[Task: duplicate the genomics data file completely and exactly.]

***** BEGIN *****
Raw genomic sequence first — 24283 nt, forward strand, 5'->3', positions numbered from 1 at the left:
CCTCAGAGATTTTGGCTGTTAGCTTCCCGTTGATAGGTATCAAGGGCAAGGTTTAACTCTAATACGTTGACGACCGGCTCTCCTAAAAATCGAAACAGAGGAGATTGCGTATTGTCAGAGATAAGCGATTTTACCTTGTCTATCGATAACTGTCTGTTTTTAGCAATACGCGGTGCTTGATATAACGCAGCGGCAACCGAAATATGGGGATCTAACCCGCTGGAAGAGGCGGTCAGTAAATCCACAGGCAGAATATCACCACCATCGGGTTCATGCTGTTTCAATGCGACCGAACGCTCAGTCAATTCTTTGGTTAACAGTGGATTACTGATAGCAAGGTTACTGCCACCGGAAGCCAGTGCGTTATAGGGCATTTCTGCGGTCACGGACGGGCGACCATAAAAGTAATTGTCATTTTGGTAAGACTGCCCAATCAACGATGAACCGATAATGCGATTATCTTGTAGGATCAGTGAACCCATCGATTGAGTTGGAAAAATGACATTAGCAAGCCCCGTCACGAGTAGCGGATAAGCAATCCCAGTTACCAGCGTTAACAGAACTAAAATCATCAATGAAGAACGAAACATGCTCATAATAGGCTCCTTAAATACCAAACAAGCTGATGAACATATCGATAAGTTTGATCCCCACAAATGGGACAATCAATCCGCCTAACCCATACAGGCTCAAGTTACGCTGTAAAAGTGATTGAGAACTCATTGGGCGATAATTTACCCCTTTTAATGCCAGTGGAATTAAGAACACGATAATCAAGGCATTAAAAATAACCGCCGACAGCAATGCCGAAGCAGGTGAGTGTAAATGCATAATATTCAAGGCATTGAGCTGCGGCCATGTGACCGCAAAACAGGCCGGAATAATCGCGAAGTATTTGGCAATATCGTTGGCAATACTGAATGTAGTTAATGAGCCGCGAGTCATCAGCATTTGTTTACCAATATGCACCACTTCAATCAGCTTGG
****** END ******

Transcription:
Raw genomic sequence first — 24283 nt, forward strand, 5'->3', positions numbered from 1 at the left:
CCTCAGAGATTTTGGCTGTTAGCTTCCCGTTGATAGGTATCAAGGGCAAGGTTTAACTCTAATACGTTGACGACCGGCTCTCCTAAAAATCGAAACAGAGGAGATTGCGTATTGTCAGAGATAAGCGATTTTACCTTGTCTATCGATAACTGTCTGTTTTTAGCAATACGCGGTGCTTGATATAACGCAGCGGCAACCGAAATATGGGGATCTAACCCGCTGGAAGAGGCGGTCAGTAAATCCACAGGCAGAATATCACCACCATCGGGTTCATGCTGTTTCAATGCGACCGAACGCTCAGTCAATTCTTTGGTTAACAGTGGATTACTGATAGCAAGGTTACTGCCACCGGAAGCCAGTGCGTTATAGGGCATTTCTGCGGTCACGGACGGGCGACCATAAAAGTAATTGTCATTTTGGTAAGACTGCCCAATCAACGATGAACCGATAATGCGATTATCTTGTAGGATCAGTGAACCCATCGATTGAGTTGGAAAAATGACATTAGCAAGCCCCGTCACGAGTAGCGGATAAGCAATCCCAGTTACCAGCGTTAACAGAACTAAAATCATCAATGAAGAACGAAACATGCTCATAATAGGCTCCTTAAATACCAAACAAGCTGATGAACATATCGATAAGTTTGATCCCCACAAATGGGACAATCAATCCGCCTAACCCATACAGGCTCAAGTTACGCTGTAAAAGTGATTGAGAACTCATTGGGCGATAATTTACCCCTTTTAATGCCAGTGGAATTAAGAACACGATAATCAAGGCATTAAAAATAACCGCCGACAGCAATGCCGAAGCAGGTGAGTGTAAATGCATAATATTCAAGGCATTGAGCTGCGGCCATGTGACCGCAAAACAGGCCGGAATAATCGCGAAGTATTTGGCAATATCGTTGGCAATACTGAATGTAGTTAATGAGCCGCGAGTCATCAGCATTTGTTTACCAATATGCACCACTTCAATCAGCTTGG